Tuesday, July 16, 2013

Old School vs. No school

Rachel Jeantel speaking out after the trial. (CNN)

"The jury, they old. That's old school people. We in a new school. Our generation."

                                                                                         Rachel Jeantel

If this particular child of God is an example of the new generation of America, then my advice would be to sell your United States Treasuries....TODAY. Miss Jeantel thinks that the jury of six women who decided George Zimmerman's fate were "old school" people. Listening to excepts from her appearance on the Piers Morgan show last night leads me to the conclusion that Rachel Jeantel must represent the "no school" generation.

I don't know Miss Jeantel, I know very little of her background since what little I can find in the media is distorted beyond believability by the biases of the media. Depending on the source, I can choose to believe that she is a terribly misunderstood victim or an illiterate embarrassment. Either way, she doesn't present a desirable outcome. If Miss Jeantel is any indication of what is being produced by the public school system in Florida, then there isn't any amount of money in the world that can correct it. This is one bitterly angry girl who is either semi-literate or deliberately ignorant. From the looks of it, I would guess that she comes from difficult circumstances and most likely a one parent home.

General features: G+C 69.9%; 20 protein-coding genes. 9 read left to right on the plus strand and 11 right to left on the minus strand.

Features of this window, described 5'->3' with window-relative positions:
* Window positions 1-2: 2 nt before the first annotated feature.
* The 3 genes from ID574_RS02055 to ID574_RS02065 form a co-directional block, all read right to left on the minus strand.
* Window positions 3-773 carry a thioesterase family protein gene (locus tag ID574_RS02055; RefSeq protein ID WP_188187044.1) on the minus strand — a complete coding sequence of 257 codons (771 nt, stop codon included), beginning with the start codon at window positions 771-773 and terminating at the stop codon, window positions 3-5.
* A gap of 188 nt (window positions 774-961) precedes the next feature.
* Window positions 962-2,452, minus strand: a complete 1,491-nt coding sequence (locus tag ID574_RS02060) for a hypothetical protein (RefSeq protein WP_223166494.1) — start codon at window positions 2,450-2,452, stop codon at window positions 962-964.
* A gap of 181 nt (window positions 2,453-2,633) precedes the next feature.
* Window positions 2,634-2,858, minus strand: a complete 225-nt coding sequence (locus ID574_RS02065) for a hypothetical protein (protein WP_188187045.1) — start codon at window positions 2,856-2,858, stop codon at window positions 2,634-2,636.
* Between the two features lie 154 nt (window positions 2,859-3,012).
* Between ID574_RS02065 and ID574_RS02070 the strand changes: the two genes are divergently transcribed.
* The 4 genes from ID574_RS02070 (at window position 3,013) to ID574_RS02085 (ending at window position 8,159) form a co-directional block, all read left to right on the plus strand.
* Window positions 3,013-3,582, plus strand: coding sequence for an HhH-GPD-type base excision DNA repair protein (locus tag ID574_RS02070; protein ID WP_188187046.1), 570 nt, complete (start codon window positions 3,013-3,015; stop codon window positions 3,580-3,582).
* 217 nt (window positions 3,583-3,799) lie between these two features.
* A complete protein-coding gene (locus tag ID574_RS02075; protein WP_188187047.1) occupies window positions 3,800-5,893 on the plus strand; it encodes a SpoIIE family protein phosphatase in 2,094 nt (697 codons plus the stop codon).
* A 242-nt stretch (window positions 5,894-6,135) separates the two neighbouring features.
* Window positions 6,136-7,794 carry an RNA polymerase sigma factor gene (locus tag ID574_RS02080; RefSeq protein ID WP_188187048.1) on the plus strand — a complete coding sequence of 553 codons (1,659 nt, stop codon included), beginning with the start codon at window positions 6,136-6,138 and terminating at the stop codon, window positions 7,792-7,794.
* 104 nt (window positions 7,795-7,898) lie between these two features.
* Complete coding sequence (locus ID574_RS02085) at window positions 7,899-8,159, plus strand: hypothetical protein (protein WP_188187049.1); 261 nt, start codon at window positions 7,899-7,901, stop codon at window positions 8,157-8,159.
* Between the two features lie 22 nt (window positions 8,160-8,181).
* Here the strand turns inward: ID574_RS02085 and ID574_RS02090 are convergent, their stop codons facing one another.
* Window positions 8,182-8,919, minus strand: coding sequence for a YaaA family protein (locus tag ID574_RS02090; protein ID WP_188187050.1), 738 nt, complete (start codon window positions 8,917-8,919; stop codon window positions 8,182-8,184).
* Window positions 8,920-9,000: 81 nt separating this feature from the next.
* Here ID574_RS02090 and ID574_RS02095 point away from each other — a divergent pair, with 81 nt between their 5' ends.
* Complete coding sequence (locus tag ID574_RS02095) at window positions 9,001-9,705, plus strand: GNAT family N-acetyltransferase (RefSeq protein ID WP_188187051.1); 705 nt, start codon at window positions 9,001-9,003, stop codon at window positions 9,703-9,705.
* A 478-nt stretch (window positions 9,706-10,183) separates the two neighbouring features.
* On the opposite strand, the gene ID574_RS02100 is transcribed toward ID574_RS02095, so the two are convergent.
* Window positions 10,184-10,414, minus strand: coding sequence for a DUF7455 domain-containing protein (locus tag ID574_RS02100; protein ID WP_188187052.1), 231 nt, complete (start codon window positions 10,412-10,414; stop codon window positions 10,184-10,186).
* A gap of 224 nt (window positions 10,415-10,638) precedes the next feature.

But she no more represents African Americans, than Albert Einstein represents White Americans. The number of blacks who overcome poverty and terrible schools to become leaders of industry, entertainment and academia indicate that it can be done. The fact that it doesn't happen very often is a National disgrace. There are of course many factors involved in producing the Rachel Jeantels of this world, but a major one is the notion among many urban blacks that education is for suckers. Any young black boy or girl who decides to apply themselves and excel in school has to fight through a barrage of accusations by their peers of being an Uncle Tom sell-out. Until this mindset changes, we better get used to more and more Rachel Jeantels.

But I refer to her as a child of God because she is, and any analysis of her must begin and end with that fact. When I hear her speak, when I see her anger and ignorance on display, I feel a sense of pity and shame. She has been the butt of a thousand jokes ever since her bumbling testimony, but there is nothing funny about the world that produced her.